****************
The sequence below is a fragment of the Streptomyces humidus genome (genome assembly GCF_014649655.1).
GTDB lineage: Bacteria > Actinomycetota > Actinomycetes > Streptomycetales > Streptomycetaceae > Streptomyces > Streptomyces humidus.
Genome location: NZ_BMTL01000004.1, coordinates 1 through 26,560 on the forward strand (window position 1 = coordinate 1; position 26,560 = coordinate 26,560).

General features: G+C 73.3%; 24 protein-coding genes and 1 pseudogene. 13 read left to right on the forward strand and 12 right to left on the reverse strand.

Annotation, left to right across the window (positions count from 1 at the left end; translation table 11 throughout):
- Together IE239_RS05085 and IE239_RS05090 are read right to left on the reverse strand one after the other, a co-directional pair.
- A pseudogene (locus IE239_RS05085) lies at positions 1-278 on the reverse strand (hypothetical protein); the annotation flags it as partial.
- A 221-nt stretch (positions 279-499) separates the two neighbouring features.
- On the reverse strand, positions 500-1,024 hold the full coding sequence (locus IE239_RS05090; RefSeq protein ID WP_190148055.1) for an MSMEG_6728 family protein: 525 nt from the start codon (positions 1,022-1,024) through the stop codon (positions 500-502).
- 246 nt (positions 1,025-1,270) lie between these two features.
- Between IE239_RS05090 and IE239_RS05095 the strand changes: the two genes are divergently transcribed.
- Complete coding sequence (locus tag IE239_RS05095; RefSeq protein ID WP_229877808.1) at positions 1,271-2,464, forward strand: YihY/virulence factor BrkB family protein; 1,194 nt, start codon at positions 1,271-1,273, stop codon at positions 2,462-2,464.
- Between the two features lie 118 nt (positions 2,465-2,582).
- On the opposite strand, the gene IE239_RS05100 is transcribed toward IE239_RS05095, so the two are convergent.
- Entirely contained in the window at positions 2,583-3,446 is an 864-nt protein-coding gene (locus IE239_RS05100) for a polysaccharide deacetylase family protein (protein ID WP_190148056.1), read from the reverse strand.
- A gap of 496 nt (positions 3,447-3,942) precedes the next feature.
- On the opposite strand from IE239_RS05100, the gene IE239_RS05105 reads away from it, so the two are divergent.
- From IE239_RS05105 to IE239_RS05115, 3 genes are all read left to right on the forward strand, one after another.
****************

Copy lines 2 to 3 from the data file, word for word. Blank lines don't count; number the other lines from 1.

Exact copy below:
GTDB lineage: Bacteria > Actinomycetota > Actinomycetes > Streptomycetales > Streptomycetaceae > Streptomyces > Streptomyces humidus.
Genome location: NZ_BMTL01000004.1, coordinates 1 through 26,560 on the forward strand (window position 1 = coordinate 1; position 26,560 = coordinate 26,560).